Directed by Robert Redford
Starring James McAvoy, Robin Wright, Evan Rachel Wood, Tom Wilkinson, Kevin Kline, Justin Long, Danny Huston, Alexis Bledel
Written by James D. Solomon
“…I too, hold sacred our rights, counselor. But they count, not at all, if our nation ceases to exist.”
These words from Secretary of War Stanton (Kline) to Lawyer Frederick Aiken (McAvoy) form the crux of the debate of The Conspirator. In the wake of the Civil War, after President Lincoln is assassinated and an attempt is made on the VP and Secretary of State, a group of conspirators is rounded up and brought to trial via military tribunal. One of them, Mary Suratt (Wright) is the mother of another missing suspect and owner of a boarding house where many of them met. Many think that she is being held as bait to lure in her son, John, but as the hour draws near to the end of the trial, it becomes apparent that she will be sacrificed in the name of justice, or vengeance. Or both.
Aiken is brought into the trial by family friend Reverdy Johnson (Wilkinson). In the interests of a fair trial, Aiken goes to great lengths. As history points out, his efforts to give Suratt a fair trial are doomed to fail, apparently by a demand for swift and absolute punishment by the Department of War, lead by Stanton, and ultimately supported by newly anointed President Andrew Johnson.
The movie serves up a thinly veiled allegory for the military detainees in Guantanamo Bay, Cuba, held since the tragic events of 9/11. On one side, we have those who feel that our rights are less important than the security of our country. On the other, we have those who believe that without these rights, our country is already lost. Most would agree with the latter, it seems. The point of the film, it would seem, is to show that sacrificing one’s life, liberty and pursuit of happiness for the specter of security is not a new thing. It is Ben Franklin, after all, who said “They who can give up essential liberty to obtain a little temporary safety, deserve neither liberty nor safety.”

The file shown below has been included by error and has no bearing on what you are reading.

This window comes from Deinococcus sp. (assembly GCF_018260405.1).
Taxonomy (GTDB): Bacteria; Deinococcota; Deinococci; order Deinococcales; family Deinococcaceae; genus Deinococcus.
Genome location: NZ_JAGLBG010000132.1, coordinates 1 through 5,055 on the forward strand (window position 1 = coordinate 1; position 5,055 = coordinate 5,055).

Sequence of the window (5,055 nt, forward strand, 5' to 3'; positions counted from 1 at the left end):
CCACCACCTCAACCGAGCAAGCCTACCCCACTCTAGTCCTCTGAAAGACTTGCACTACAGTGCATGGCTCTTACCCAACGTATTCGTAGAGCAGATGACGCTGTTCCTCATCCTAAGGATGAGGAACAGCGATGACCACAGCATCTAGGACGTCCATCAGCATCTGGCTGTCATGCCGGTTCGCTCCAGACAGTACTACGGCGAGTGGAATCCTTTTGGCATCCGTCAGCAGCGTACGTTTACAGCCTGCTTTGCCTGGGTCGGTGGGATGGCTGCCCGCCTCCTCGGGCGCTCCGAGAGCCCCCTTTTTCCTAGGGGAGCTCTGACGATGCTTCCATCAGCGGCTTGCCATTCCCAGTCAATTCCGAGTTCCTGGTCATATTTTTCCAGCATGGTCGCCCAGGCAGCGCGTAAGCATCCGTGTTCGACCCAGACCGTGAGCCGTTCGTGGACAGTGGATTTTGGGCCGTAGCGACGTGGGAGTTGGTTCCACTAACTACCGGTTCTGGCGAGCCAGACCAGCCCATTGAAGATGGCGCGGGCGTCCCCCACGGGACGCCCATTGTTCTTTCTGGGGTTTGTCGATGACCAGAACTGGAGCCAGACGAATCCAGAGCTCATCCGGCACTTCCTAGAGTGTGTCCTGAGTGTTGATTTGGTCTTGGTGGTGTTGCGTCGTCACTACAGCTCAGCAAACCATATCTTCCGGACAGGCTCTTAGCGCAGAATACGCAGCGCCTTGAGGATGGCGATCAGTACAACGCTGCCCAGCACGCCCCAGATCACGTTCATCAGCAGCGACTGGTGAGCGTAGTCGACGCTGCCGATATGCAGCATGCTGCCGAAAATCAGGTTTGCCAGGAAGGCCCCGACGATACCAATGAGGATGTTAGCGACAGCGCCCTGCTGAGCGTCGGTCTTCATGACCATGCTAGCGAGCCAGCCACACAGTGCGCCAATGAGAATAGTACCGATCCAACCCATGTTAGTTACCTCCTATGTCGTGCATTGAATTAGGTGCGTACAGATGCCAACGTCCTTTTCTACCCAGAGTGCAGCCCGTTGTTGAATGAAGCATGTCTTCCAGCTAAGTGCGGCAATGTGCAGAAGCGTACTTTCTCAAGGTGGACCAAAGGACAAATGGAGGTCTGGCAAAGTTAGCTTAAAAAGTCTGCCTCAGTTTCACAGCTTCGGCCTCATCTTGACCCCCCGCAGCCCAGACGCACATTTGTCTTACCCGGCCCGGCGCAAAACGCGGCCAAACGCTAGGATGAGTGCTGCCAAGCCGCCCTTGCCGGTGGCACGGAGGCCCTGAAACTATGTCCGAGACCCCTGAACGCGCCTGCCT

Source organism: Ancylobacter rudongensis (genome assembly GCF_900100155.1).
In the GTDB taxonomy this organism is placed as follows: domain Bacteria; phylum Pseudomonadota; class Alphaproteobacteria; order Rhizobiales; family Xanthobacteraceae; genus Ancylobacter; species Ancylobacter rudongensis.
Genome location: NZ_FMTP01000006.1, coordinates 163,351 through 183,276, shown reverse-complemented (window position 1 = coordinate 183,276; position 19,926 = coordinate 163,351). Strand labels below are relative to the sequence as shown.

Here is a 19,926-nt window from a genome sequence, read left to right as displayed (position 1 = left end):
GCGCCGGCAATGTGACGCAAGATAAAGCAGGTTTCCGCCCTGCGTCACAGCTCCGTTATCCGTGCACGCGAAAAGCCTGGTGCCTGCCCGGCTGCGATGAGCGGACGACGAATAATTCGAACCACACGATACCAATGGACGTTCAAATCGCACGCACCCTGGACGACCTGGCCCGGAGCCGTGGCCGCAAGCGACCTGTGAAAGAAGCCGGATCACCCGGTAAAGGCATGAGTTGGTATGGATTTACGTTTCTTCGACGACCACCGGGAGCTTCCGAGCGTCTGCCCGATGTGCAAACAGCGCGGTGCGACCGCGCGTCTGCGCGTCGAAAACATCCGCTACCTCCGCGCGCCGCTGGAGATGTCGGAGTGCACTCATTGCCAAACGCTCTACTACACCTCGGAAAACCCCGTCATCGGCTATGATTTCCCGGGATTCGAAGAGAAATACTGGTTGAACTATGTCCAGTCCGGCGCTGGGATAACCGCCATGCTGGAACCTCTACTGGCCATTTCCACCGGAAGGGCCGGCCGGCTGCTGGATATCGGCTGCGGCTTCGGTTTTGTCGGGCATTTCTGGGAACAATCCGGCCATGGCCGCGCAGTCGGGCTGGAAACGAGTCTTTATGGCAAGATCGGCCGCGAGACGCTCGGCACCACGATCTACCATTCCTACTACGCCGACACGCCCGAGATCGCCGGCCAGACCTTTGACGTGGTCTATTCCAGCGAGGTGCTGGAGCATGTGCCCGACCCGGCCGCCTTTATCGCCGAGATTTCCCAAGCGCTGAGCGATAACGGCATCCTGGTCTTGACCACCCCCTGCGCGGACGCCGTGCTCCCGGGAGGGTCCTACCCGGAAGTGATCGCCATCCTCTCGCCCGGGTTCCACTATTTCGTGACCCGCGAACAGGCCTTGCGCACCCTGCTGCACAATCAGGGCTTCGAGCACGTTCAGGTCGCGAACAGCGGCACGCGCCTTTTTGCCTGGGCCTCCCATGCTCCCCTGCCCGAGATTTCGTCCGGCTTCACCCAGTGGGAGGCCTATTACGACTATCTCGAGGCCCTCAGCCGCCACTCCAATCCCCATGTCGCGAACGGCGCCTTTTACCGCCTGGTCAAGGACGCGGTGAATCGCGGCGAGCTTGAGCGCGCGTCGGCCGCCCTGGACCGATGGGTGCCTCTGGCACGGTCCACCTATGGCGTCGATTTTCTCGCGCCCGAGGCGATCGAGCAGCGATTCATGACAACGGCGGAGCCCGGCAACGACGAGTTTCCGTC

This is heady stuff for a major motion picture, famous director or not, and, not surprisingly, the movie tanked. This does not mean it is not a good film. It is well made; good acting, great set design, relevant writing. As with many of Redford’s directorial efforts, this one takes forever to get where it is going, even if it looks good while going there. His belief that most people would like to hear as much as they see in a movie has always been at odds with the common movie goer. As a result, you usually see people who never go to movies attending his movie. You know, the kind of folks who consider Never Cry Wolf a good night out…for the decade.
James McAvoy is reason enough to watch this movie. His stare is like no other, and his ability to master accents is keen. He makes the adjustment from brave war veteran to defeated idealist somewhat seamlessly. The movie would have been unwatchable were it not for his charismatic performance. Wilkinson is a go to guy for wizened idealist. He mixes a realism into everything he does. Justin Long is just about the same guy he always is: the college buddy who never matures. Wright lends some dignity to the role of the doomed prisoner. She doesn’t have much to do here but look austere. Evan Rachel Wood is intriguing as Anna Suratt, who makes a difficult choice that most would find a no win. And she suffers well for it. Kline does one of those lefty playing a righty turns: remorseless and without nuance.
This movie is worth your time, primarily if you are interested in historical drama, or if you appreciate, like the reviewer does, the stare of James McAvoy.
(***1/2 out of *****)